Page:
If you've been on the Internet for more than three seconds, then you've definitely seen Felicia Day before.
Maybe you remember her best from her guest appearances on "Supernatural" and "Buffy The Vampire Slayer." Maybe you're a fan of her groundbreaking web series "The Guild," or her nerd-tastic YouTube channel "Geek & Sundry." Or maybe -- just maybe -- you really like flirting with Tallis the elf, her character from "Dragon Age: Redemption" and the "Dragon Age 2" expansion content, to make your main squeeze Fenris totally jealous. (Wait, is that last one just me?)
Starting tomorrow (August 11), you're also going to see Felicia Day all over your local bookstore when her memoir, "You're Never Weird On The Internet (Almost)," hits shelves nationwide. And as the title would suggest, Day is a staunch supporter of the web for its ability to bring people together and help them explore their interests, no matter how obscure or strange.
"If you have a passion for something and feel like an outsider, the great thing about the internet is that, no matter what you’re into, you can feel like an insider," Day told MTV News over the phone. "I was homeschooled in kind of a bubble, so socially that led to some things that are challenging for me even to this day, but at the end of the day I was able to foster my love of things that weren’t considered gender appropriate, like math and video games and comics and fantasy novels and noir films... I wasn’t censored and had no peer pressure to dissuade me from things that ultimately have led to the perfect career."
But while Day's career trajectory features the kind of success that so many of her fellow nerds dream of -- I mean, who doesn't want to get paid to play board games with Wil Wheaton or fight demons alongside the Winchester brothers? -- she's also struggled heavily with the fear of being a failure, which is something both geeks and non-geeks alike can certainly understand.
"I think that there’s a lot of pressure on all of us to succeed and please people in external ways, and especially when we’re girls, there are certain ways we are raised to think of ourselves as successes," Day said. "A lot of those things have to do with our external appearance, which isn’t actually in our control normally, and being liked, which also isn’t necessarily in our control. So if you’re always looking externally and outwardly for approval and feeling good about yourself, it’s hard to find a sense of being able to weather the ups and downs of life."
"We don’t really talk about the problems you encounter when you’re a success just as much as when you’re a failure," she added. "And not to complain about success, but we always have this rosy idea that if we get somewhere and succeed, we'll earn that thing that we think will heal our lives and make us happy, but we don’t actually find that."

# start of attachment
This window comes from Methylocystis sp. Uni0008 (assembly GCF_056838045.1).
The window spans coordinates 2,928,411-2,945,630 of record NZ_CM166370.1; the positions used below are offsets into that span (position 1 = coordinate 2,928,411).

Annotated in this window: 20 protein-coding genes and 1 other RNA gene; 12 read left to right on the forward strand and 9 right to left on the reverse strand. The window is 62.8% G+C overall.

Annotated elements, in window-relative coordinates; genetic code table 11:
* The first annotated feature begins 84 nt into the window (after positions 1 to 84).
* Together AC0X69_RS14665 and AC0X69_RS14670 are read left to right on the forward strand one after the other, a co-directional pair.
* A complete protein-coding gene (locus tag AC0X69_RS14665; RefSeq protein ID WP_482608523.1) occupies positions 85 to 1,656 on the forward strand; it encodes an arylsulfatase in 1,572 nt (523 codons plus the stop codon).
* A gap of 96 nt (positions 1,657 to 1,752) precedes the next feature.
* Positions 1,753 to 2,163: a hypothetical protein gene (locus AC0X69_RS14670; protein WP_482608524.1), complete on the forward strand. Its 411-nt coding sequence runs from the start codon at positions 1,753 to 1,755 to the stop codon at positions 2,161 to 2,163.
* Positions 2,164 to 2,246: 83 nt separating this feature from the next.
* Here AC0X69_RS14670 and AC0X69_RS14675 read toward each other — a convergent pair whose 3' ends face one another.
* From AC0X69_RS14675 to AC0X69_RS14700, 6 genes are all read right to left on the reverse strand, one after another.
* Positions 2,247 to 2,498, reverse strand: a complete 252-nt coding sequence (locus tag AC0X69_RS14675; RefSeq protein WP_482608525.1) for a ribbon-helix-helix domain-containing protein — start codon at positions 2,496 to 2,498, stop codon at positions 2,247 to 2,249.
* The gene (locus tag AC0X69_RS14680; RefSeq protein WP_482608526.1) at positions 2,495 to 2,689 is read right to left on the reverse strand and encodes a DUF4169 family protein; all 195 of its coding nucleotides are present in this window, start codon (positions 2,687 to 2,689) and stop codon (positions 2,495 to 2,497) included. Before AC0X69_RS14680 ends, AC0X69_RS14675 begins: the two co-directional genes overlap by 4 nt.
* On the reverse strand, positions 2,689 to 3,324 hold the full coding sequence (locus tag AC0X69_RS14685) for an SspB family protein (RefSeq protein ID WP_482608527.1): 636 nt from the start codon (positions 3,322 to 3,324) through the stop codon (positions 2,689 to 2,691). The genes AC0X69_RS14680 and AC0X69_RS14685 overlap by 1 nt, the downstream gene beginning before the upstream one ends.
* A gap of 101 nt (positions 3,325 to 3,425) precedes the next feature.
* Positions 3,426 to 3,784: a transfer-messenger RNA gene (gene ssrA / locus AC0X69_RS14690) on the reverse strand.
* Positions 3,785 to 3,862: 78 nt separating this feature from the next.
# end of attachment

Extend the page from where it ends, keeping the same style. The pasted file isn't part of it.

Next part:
A former violin prodigy who entered college at the age of 16 and walked away with a perfect 4.0 GPA, Day was always a bit of an overachiever before she became successful on the Internet. But as she told MTV News, "Anxiety is something I didn’t even know ruled my life until I started to examine myself more effectively. Being able to separate the body from the mind, and not get involved in that idea of panic or sense of overwhelming failure, has really had a positive impact in my life."
Before she reached that epiphany, however, things had already gotten pretty bad -- to the point where she'd suffer massive panic attacks before going out on stage to talk to her fans at comic conventions and other nerdy events. In other words, she was suffering pretty heavily from what some psychologists call "The Imposter Syndrome."
"I felt like a fraud and that I was taking advantage of people, and that I’m not worthy of actually being applauded or listened to. Who am I to talk about myself?" she said. "And of course, taking on a memoir and talking about yourself for a whole book is a pretty bold step. But actually, always thinking constantly about, 'Is this useful to someone? Is this going to help someone either laugh, pick up something they never thought they would enjoy or celebrate something they love where they felt too shy before, or even pick up a pen and create from scratch?' Just thinking about things in that way, to be useful to other people, was a big motivator in getting me through those times that I had self-doubt."
Felicia Day also has a message for all the aspiring geeks who want to create something cool of their very own: basically, f--k the haters.
"If you’re out of the box in any way, people will knowingly or unknowingly impose a lot of borders around you in the way you should behave and what you should aspire to in life," she said. "I’m all about standing up and saying, 'Here I am, this is who I am, I’m not going away and you’re mistaken to think that I shouldn’t be doing this.' It’s hopefully just [about] standing up and being present in enough people’s minds that they stop boxing other people in and focus on their own achievements."
Of course, it doesn't hurt to have some fun escapist hobbies to indulge in.
"I’m a sucker for the love triangle," Day confessed. "I actually have a book club called Vaginal Fantasy where we read one genre romance novel a month and just celebrate liking them. So whenever you have a vampire who’s broody or an alien who’s a little bit broody and maybe a normal guy and a girl, I’m sorry, I really love them."
Don't apologize, Felicia. We do too.